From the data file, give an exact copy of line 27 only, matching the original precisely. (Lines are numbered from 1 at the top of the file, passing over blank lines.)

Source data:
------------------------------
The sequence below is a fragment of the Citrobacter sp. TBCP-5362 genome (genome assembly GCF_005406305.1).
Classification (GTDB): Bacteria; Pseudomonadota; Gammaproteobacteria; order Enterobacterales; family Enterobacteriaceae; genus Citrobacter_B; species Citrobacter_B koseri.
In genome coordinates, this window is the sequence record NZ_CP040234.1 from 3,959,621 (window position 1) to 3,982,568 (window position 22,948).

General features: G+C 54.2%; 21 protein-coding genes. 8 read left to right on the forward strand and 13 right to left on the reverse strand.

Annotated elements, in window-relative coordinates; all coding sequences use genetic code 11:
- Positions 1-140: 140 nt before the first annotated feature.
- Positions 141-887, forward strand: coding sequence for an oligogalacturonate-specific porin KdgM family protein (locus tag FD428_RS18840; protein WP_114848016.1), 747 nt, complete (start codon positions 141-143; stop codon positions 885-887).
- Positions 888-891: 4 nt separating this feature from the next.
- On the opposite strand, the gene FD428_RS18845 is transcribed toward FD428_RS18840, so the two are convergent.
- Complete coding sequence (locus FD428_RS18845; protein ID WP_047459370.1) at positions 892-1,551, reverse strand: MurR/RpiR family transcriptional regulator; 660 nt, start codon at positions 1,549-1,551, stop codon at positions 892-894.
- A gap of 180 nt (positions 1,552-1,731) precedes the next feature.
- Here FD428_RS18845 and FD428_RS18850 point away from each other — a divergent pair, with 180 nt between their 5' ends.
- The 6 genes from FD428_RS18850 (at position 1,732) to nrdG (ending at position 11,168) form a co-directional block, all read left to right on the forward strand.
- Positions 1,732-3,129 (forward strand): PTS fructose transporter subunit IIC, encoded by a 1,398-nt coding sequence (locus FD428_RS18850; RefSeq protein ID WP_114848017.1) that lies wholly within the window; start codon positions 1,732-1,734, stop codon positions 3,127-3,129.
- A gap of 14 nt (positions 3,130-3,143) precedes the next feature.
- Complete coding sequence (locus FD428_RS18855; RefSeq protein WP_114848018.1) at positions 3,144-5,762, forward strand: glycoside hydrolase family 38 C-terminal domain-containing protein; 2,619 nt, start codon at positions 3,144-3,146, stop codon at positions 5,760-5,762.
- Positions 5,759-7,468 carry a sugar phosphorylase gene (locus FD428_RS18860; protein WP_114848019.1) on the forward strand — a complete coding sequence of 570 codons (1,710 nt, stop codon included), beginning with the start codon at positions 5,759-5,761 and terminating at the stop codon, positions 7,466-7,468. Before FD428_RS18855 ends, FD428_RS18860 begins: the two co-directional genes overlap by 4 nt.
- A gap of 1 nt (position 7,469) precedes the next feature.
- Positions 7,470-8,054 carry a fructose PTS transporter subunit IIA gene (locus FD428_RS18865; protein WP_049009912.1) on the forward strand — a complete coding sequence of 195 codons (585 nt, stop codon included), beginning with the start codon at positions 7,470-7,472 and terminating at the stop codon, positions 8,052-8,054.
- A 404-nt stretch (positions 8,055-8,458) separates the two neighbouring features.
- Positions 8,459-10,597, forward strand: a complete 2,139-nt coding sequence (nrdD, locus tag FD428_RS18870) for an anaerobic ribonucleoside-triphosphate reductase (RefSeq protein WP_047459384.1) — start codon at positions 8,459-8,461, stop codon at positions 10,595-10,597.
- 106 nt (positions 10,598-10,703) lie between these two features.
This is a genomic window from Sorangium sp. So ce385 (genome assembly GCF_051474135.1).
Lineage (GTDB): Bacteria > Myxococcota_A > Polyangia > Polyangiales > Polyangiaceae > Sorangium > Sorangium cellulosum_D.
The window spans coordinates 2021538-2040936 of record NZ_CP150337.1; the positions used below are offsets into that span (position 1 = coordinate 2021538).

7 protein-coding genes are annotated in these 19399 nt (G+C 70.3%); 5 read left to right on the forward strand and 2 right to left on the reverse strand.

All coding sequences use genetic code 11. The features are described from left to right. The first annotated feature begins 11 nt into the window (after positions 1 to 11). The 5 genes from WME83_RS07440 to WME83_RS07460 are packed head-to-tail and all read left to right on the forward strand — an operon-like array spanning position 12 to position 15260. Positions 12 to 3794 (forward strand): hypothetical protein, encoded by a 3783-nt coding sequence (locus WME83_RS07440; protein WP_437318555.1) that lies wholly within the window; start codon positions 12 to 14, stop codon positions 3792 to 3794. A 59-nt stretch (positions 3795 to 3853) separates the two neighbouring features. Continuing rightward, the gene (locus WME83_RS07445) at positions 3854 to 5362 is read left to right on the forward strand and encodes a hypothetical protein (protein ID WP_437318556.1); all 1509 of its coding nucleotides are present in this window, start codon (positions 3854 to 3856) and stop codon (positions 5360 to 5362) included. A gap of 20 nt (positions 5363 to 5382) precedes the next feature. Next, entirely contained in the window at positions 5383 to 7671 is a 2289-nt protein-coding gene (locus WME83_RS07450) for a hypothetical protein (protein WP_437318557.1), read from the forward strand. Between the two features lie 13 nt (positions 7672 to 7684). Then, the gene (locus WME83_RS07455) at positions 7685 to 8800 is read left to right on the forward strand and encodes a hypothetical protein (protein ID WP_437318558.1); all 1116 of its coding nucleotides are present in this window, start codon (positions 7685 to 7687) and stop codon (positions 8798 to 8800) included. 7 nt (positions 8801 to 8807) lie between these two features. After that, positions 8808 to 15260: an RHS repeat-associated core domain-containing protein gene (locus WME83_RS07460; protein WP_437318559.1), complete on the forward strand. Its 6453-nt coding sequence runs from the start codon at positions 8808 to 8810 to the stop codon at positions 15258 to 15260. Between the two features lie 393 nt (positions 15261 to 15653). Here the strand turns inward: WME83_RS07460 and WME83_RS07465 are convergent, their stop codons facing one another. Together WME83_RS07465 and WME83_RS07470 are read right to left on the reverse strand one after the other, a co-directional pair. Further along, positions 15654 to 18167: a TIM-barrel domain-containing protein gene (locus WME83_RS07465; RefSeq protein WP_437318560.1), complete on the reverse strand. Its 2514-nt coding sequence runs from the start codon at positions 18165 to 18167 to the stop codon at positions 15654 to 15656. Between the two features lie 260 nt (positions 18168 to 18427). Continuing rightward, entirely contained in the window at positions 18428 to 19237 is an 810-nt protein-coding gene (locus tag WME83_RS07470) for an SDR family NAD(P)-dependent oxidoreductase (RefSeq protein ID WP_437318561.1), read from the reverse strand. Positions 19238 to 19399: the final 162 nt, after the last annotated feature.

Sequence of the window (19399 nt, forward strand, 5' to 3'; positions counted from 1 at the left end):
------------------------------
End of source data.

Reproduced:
All coding sequences use genetic code 11. The features are described from left to right. The first annotated feature begins 11 nt into the window (after positions 1 to 11). The 5 genes from WME83_RS07440 to WME83_RS07460 are packed head-to-tail and all read left to right on the forward strand — an operon-like array spanning position 12 to position 15260. Positions 12 to 3794 (forward strand): hypothetical protein, encoded by a 3783-nt coding sequence (locus WME83_RS07440; protein WP_437318555.1) that lies wholly within the window; start codon positions 12 to 14, stop codon positions 3792 to 3794. A 59-nt stretch (positions 3795 to 3853) separates the two neighbouring features. Continuing rightward, the gene (locus WME83_RS07445) at positions 3854 to 5362 is read left to right on the forward strand and encodes a hypothetical protein (protein ID WP_437318556.1); all 1509 of its coding nucleotides are present in this window, start codon (positions 3854 to 3856) and stop codon (positions 5360 to 5362) included. A gap of 20 nt (positions 5363 to 5382) precedes the next feature. Next, entirely contained in the window at positions 5383 to 7671 is a 2289-nt protein-coding gene (locus WME83_RS07450) for a hypothetical protein (protein WP_437318557.1), read from the forward strand. Between the two features lie 13 nt (positions 7672 to 7684). Then, the gene (locus WME83_RS07455) at positions 7685 to 8800 is read left to right on the forward strand and encodes a hypothetical protein (protein ID WP_437318558.1); all 1116 of its coding nucleotides are present in this window, start codon (positions 7685 to 7687) and stop codon (positions 8798 to 8800) included. 7 nt (positions 8801 to 8807) lie between these two features. After that, positions 8808 to 15260: an RHS repeat-associated core domain-containing protein gene (locus WME83_RS07460; protein WP_437318559.1), complete on the forward strand. Its 6453-nt coding sequence runs from the start codon at positions 8808 to 8810 to the stop codon at positions 15258 to 15260. Between the two features lie 393 nt (positions 15261 to 15653). Here the strand turns inward: WME83_RS07460 and WME83_RS07465 are convergent, their stop codons facing one another. Together WME83_RS07465 and WME83_RS07470 are read right to left on the reverse strand one after the other, a co-directional pair. Further along, positions 15654 to 18167: a TIM-barrel domain-containing protein gene (locus WME83_RS07465; RefSeq protein WP_437318560.1), complete on the reverse strand. Its 2514-nt coding sequence runs from the start codon at positions 18165 to 18167 to the stop codon at positions 15654 to 15656. Between the two features lie 260 nt (positions 18168 to 18427). Continuing rightward, entirely contained in the window at positions 18428 to 19237 is an 810-nt protein-coding gene (locus tag WME83_RS07470) for an SDR family NAD(P)-dependent oxidoreductase (RefSeq protein ID WP_437318561.1), read from the reverse strand. Positions 19238 to 19399: the final 162 nt, after the last annotated feature.